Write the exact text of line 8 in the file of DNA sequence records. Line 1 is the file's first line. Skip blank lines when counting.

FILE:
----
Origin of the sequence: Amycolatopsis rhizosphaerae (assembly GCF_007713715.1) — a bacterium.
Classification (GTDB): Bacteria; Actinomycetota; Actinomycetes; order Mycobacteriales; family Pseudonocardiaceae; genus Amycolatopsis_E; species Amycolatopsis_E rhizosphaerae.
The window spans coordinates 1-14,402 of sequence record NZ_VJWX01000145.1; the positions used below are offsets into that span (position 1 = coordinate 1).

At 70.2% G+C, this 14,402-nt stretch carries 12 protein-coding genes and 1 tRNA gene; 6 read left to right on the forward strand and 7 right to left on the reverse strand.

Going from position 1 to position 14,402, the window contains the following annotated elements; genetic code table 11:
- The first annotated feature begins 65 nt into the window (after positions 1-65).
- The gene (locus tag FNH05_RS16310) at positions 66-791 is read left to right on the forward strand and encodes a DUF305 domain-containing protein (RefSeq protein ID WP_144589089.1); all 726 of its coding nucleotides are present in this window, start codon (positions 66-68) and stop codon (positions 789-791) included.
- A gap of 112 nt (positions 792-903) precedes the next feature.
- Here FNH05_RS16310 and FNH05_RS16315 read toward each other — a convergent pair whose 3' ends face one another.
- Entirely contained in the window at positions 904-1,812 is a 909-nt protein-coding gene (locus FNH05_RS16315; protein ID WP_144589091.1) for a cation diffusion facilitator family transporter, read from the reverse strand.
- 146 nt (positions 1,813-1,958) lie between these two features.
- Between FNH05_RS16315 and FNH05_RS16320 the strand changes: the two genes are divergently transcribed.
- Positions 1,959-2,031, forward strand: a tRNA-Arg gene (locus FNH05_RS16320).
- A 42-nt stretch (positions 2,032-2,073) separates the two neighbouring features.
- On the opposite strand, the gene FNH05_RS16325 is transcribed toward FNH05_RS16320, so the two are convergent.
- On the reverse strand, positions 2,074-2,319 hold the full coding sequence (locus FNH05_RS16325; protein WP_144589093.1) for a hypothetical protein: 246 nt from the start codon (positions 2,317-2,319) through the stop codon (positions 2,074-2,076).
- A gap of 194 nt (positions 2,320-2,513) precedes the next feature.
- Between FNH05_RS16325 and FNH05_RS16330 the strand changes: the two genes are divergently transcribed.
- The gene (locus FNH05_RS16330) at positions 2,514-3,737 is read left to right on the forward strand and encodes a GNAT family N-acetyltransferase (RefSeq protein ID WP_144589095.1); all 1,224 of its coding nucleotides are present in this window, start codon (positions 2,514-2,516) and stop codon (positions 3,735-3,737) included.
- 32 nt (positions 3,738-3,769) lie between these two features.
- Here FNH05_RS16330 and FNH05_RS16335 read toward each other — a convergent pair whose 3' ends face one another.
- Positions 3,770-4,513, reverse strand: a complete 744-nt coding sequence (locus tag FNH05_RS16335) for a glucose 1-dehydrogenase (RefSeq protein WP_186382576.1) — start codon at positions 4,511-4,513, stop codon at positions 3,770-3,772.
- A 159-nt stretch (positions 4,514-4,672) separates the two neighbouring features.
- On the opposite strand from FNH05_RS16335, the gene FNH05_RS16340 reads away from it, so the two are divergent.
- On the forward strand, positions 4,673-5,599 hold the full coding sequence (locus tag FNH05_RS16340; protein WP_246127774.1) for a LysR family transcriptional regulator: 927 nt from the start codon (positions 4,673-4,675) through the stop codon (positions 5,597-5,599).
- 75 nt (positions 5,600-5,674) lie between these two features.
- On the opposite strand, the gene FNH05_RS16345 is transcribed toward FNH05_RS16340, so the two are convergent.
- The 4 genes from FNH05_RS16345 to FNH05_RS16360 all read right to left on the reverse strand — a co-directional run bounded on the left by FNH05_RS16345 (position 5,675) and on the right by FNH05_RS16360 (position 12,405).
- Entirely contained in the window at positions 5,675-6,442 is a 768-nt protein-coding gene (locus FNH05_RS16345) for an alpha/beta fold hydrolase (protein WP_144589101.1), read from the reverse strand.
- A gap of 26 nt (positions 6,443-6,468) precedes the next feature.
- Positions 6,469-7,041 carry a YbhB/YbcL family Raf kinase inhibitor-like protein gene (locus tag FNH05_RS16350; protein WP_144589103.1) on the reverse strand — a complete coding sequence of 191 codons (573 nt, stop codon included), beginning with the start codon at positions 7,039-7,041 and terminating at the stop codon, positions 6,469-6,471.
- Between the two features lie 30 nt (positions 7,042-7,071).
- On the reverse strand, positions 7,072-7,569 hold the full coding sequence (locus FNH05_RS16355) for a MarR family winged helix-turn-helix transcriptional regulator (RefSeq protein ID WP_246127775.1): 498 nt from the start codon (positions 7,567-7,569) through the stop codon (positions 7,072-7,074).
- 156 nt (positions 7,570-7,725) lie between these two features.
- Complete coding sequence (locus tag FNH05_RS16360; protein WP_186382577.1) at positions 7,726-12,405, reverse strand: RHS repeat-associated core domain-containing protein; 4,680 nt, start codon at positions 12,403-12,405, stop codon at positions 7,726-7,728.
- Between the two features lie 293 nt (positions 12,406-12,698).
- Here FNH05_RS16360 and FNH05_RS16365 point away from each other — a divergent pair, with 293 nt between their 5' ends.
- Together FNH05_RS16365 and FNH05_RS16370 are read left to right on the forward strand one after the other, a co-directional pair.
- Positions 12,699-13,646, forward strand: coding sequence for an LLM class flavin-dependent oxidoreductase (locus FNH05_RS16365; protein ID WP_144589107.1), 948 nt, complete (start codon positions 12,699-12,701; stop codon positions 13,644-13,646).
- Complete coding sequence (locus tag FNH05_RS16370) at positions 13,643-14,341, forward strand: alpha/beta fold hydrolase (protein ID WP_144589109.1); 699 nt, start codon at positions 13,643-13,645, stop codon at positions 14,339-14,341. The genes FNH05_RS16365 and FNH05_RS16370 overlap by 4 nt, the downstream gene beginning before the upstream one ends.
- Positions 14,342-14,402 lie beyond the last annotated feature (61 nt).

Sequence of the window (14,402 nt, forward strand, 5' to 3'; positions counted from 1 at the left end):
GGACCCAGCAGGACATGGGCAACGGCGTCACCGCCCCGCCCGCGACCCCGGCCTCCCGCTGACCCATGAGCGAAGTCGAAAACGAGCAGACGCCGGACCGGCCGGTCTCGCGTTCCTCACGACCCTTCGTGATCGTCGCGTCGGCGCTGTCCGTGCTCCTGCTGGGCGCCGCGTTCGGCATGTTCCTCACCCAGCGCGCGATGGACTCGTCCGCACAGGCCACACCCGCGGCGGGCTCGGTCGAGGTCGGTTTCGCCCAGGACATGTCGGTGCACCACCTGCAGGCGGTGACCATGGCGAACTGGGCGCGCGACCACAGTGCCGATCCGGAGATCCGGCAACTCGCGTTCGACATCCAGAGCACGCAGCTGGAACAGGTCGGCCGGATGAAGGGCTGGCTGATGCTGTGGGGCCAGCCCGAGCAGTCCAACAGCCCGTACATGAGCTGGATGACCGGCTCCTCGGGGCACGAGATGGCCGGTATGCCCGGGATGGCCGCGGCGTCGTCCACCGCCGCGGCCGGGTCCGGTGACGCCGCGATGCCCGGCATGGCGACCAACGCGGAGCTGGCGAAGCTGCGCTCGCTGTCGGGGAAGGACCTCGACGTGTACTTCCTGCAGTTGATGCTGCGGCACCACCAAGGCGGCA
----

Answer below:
- A gap of 112 nt (positions 792-903) precedes the next feature.